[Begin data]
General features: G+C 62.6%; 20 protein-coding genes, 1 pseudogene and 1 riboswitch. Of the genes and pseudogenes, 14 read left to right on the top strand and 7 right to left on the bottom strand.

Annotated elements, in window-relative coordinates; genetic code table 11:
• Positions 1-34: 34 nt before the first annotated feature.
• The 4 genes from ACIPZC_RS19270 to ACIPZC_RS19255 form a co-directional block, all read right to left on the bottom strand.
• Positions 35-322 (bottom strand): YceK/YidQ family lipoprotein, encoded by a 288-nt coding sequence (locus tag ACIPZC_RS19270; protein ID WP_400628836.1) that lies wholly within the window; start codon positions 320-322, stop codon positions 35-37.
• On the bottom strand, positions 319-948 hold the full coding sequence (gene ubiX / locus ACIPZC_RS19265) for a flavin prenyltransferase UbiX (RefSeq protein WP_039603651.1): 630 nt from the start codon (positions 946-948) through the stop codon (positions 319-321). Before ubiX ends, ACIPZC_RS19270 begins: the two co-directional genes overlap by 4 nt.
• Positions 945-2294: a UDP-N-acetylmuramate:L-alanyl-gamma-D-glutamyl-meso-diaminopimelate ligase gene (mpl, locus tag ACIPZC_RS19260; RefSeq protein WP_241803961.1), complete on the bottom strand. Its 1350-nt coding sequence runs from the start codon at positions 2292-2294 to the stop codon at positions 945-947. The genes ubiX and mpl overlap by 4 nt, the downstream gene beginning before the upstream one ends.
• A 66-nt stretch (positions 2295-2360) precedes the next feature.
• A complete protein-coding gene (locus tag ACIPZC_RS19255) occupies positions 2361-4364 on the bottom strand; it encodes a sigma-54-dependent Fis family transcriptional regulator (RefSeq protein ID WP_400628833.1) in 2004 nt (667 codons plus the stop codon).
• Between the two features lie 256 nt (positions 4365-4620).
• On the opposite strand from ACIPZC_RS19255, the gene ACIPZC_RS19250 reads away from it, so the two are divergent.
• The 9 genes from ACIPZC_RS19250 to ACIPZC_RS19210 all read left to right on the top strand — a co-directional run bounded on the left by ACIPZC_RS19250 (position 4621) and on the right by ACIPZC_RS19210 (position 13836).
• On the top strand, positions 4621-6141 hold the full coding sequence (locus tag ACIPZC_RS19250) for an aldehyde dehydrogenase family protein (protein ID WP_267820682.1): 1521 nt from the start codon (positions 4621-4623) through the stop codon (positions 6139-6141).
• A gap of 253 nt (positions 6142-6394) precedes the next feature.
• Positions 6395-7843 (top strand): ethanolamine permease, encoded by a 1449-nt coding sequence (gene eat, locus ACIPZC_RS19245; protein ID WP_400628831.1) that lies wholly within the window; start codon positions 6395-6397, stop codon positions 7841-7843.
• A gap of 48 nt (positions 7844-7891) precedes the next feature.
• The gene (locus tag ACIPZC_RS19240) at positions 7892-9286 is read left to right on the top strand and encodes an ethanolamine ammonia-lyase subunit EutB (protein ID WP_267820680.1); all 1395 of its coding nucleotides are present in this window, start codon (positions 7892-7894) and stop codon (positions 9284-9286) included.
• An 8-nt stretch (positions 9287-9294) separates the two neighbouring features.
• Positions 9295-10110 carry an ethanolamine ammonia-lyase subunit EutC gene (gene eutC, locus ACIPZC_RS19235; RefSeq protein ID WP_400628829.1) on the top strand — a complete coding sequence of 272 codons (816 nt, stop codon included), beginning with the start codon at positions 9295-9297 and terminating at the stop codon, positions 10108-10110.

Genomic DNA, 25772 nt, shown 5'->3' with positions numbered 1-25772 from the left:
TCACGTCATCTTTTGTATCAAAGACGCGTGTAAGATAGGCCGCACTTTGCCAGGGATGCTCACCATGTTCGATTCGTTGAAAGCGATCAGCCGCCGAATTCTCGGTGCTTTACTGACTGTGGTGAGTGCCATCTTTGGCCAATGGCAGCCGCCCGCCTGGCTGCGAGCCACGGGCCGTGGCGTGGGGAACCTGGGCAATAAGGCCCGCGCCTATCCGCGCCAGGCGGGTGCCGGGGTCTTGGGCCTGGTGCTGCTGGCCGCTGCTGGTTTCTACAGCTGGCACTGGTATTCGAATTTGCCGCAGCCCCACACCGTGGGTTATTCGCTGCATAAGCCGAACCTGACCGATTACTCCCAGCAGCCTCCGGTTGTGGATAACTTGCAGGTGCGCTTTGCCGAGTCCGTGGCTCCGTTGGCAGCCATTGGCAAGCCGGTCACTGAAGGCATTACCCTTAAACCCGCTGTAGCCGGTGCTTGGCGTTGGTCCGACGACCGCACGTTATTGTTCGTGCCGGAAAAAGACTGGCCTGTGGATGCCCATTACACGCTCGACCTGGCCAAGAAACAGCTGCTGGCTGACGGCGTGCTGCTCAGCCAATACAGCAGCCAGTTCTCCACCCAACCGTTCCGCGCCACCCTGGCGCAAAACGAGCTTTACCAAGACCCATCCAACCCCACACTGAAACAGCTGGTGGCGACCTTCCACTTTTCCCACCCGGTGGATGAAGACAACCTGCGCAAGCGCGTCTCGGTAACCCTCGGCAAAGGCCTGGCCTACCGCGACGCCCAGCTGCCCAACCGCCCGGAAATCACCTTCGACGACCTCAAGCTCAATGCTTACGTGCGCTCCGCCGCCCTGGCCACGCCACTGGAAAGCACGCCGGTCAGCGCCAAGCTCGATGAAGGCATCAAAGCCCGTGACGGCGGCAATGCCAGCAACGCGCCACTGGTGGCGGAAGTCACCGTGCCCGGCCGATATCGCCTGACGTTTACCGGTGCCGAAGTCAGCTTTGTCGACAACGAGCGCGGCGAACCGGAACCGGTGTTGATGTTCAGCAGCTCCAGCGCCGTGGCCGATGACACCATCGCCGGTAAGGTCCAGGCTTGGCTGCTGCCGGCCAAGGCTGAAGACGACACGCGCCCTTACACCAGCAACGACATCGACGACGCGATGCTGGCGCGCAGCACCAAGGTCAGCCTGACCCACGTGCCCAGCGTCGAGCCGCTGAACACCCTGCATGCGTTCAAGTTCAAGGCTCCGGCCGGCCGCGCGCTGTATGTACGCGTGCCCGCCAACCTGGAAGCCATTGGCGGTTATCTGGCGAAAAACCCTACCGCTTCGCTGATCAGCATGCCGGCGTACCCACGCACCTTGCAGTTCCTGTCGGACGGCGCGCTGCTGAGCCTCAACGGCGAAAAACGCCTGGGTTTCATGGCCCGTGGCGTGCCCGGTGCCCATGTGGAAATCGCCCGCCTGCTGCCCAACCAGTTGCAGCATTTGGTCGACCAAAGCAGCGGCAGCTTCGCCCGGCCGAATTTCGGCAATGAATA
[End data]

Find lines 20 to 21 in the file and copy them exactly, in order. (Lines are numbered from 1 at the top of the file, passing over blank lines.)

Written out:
Genomic DNA, 25772 nt, shown 5'->3' with positions numbered 1-25772 from the left:
TCACGTCATCTTTTGTATCAAAGACGCGTGTAAGATAGGCCGCACTTTGCCAGGGATGCTCACCATGTTCGATTCGTTGAAAGCGATCAGCCGCCGAATTCTCGGTGCTTTACTGACTGTGGTGAGTGCCATCTTTGGCCAATGGCAGCCGCCCGCCTGGCTGCGAGCCACGGGCCGTGGCGTGGGGAACCTGGGCAATAAGGCCCGCGCCTATCCGCGCCAGGCGGGTGCCGGGGTCTTGGGCCTGGTGCTGCTGGCCGCTGCTGGTTTCTACAGCTGGCACTGGTATTCGAATTTGCCGCAGCCCCACACCGTGGGTTATTCGCTGCATAAGCCGAACCTGACCGATTACTCCCAGCAGCCTCCGGTTGTGGATAACTTGCAGGTGCGCTTTGCCGAGTCCGTGGCTCCGTTGGCAGCCATTGGCAAGCCGGTCACTGAAGGCATTACCCTTAAACCCGCTGTAGCCGGTGCTTGGCGTTGGTCCGACGACCGCACGTTATTGTTCGTGCCGGAAAAAGACTGGCCTGTGGATGCCCATTACACGCTCGACCTGGCCAAGAAACAGCTGCTGGCTGACGGCGTGCTGCTCAGCCAATACAGCAGCCAGTTCTCCACCCAACCGTTCCGCGCCACCCTGGCGCAAAACGAGCTTTACCAAGACCCATCCAACCCCACACTGAAACAGCTGGTGGCGACCTTCCACTTTTCCCACCCGGTGGATGAAGACAACCTGCGCAAGCGCGTCTCGGTAACCCTCGGCAAAGGCCTGGCCTACCGCGACGCCCAGCTGCCCAACCGCCCGGAAATCACCTTCGACGACCTCAAGCTCAATGCTTACGTGCGCTCCGCCGCCCTGGCCACGCCACTGGAAAGCACGCCGGTCAGCGCCAAGCTCGATGAAGGCATCAAAGCCCGTGACGGCGGCAATGCCAGCAACGCGCCACTGGTGGCGGAAGTCACCGTGCCCGGCCGATATCGCCTGACGTTTACCGGTGCCGAAGTCAGCTTTGTCGACAACGAGCGCGGCGAACCGGAACCGGTGTTGATGTTCAGCAGCTCCAGCGCCGTGGCCGATGACACCATCGCCGGTAAGGTCCAGGCTTGGCTGCTGCCGGCCAAGGCTGAAGACGACACGCGCCCTTACACCAGCAACGACATCGACGACGCGATGCTGGCGCGCAGCACCAAGGTCAGCCTGACCCACGTGCCCAGCGTCGAGCCGCTGAACACCCTGCATGCGTTCAAGTTCAAGGCTCCGGCCGGCCGCGCGCTGTATGTACGCGTGCCCGCCAACCTGGAAGCCATTGGCGGTTATCTGGCGAAAAACCCTACCGCTTCGCTGATCAGCATGCCGGCGTACCCACGCACCTTGCAGTTCCTGTCGGACGGCGCGCTGCTGAGCCTCAACGGCGAAAAACGCCTGGGTTTCATGGCCCGTGGCGTGCCCGGTGCCCATGTGGAAATCGCCCGCCTGCTGCCCAACCAGTTGCAGCATTTGGTCGACCAAAGCAGCGGCAGCTTCGCCCGGCCGAATTTCGGCAATGAATA